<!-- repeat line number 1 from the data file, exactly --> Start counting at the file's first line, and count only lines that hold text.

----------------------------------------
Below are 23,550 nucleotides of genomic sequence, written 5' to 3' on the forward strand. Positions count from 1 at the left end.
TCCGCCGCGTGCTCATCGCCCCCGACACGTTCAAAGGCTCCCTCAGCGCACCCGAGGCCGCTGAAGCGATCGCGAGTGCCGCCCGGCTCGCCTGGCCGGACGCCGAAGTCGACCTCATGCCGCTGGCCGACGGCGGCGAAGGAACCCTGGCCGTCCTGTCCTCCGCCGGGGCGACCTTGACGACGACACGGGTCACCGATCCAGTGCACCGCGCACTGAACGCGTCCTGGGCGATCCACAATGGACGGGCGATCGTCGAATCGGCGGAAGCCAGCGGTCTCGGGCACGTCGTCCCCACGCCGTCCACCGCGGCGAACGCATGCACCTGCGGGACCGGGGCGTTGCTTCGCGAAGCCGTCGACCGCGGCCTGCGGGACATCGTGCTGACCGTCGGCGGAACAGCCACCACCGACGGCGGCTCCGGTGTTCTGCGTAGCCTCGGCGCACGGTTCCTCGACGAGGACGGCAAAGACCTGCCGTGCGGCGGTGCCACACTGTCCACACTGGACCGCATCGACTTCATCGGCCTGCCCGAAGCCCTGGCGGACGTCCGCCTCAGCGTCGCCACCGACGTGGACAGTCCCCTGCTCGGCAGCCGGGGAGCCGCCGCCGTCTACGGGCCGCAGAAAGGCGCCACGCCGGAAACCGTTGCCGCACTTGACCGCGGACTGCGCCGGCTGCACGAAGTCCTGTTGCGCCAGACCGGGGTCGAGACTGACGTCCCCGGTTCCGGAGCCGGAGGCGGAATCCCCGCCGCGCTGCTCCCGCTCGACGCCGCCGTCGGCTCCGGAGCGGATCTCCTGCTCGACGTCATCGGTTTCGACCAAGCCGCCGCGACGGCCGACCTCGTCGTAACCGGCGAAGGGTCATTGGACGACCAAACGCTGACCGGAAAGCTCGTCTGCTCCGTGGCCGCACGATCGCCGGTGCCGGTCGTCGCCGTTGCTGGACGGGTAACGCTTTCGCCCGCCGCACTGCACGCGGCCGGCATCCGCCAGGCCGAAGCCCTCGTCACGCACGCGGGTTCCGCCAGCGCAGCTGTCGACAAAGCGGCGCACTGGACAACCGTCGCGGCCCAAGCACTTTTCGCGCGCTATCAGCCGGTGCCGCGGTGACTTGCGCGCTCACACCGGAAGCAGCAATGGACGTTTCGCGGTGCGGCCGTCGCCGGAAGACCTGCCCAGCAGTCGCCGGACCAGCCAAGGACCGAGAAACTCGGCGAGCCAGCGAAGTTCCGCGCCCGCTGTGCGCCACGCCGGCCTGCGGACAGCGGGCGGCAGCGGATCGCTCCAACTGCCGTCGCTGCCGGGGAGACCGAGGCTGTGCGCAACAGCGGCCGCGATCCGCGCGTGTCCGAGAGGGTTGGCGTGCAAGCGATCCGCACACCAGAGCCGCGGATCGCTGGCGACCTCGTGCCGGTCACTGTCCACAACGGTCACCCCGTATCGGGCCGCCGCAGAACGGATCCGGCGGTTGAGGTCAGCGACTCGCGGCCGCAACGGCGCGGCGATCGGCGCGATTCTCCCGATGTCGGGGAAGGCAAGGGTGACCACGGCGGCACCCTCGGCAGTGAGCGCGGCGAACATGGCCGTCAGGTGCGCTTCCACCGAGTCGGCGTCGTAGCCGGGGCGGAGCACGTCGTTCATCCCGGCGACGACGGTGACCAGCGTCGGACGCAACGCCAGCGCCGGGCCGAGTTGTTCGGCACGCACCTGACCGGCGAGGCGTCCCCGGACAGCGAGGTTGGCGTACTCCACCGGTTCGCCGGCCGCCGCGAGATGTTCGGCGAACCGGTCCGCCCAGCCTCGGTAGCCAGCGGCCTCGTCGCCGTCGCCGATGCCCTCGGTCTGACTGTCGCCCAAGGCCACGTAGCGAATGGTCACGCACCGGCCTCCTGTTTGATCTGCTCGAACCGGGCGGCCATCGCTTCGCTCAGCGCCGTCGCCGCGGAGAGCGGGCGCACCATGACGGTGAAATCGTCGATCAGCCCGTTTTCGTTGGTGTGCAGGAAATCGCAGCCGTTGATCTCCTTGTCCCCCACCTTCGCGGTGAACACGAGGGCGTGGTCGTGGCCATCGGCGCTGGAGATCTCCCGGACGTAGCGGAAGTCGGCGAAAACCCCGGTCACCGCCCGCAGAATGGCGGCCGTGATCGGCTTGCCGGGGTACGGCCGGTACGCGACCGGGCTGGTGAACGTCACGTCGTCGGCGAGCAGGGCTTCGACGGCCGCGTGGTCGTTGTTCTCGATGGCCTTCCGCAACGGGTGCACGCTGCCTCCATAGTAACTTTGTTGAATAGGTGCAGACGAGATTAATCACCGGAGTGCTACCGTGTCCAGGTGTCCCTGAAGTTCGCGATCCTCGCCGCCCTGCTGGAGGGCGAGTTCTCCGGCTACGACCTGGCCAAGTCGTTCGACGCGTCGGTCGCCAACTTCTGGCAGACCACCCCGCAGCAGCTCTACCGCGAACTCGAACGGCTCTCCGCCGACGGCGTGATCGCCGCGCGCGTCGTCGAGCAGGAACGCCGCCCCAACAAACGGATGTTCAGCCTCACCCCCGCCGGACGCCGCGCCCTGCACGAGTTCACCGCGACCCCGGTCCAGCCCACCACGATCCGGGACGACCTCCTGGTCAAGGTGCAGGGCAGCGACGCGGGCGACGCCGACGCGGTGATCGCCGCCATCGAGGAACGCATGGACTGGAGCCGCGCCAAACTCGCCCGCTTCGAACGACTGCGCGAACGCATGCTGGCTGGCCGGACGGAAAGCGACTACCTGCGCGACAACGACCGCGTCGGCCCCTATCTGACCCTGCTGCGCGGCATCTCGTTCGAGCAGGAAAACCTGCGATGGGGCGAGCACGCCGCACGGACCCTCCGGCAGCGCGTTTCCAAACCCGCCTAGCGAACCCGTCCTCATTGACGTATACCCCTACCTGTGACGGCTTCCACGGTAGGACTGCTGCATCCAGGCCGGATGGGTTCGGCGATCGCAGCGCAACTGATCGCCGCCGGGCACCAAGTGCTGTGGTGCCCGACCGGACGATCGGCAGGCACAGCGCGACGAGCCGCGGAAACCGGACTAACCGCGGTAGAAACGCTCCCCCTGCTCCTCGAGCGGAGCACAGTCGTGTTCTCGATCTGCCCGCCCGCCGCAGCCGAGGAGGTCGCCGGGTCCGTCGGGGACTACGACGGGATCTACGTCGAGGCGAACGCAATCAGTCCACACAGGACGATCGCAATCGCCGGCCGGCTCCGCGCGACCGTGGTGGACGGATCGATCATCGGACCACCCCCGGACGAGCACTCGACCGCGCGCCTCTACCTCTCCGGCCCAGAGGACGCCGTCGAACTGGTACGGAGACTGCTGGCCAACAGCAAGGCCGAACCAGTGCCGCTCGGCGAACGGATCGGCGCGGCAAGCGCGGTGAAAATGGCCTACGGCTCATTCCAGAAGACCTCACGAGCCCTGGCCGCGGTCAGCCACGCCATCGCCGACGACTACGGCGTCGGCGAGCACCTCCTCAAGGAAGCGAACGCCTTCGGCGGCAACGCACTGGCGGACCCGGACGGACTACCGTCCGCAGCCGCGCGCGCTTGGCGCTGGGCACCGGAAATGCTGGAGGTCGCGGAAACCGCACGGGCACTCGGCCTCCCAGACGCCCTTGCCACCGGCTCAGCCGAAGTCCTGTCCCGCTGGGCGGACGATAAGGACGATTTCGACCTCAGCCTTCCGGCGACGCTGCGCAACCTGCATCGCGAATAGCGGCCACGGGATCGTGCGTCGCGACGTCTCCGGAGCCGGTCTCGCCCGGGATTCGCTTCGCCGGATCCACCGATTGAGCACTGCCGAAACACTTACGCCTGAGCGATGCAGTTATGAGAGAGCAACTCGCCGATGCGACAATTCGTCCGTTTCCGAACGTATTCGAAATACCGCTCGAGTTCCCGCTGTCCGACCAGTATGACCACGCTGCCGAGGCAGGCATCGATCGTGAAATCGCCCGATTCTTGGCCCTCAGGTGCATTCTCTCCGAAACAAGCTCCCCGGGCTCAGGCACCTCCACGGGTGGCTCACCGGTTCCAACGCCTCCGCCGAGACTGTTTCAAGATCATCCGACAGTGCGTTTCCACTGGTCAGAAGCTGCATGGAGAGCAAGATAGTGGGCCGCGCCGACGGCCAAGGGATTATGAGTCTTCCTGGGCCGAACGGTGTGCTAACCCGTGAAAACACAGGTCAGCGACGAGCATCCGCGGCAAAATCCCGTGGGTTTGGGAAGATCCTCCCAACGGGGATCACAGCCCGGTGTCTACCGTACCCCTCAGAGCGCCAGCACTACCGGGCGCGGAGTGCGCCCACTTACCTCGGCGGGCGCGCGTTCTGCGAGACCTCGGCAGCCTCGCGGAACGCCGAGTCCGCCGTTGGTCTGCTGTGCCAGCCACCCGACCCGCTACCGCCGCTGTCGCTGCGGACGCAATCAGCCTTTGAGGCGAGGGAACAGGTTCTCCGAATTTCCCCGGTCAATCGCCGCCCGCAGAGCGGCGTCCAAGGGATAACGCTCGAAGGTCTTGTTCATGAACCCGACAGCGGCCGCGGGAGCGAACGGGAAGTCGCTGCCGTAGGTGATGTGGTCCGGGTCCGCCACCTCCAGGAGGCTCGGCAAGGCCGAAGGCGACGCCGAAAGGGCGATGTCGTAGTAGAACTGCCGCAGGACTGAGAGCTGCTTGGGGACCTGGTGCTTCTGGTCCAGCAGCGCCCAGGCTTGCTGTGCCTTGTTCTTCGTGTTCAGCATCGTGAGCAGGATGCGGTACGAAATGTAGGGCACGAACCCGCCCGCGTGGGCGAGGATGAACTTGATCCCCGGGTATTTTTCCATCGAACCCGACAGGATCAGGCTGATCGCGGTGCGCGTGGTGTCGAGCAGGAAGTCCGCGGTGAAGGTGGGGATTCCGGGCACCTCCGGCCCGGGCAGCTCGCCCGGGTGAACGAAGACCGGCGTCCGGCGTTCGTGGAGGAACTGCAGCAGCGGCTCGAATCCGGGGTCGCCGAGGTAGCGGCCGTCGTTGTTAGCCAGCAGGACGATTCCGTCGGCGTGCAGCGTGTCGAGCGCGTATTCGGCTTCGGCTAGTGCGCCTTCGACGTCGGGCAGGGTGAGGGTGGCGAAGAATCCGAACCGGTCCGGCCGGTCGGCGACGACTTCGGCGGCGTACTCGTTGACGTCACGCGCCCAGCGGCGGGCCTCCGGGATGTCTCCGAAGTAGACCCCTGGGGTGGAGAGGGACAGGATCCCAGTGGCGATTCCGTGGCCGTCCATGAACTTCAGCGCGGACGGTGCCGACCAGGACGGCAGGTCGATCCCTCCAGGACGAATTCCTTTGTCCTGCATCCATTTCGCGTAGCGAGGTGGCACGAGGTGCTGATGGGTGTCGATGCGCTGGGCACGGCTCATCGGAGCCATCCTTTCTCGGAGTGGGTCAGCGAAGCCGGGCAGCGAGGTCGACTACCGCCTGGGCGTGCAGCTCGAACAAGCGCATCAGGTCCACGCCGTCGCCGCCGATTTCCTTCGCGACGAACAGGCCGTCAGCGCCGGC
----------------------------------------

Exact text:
Below are 23,550 nucleotides of genomic sequence, written 5' to 3' on the forward strand. Positions count from 1 at the left end.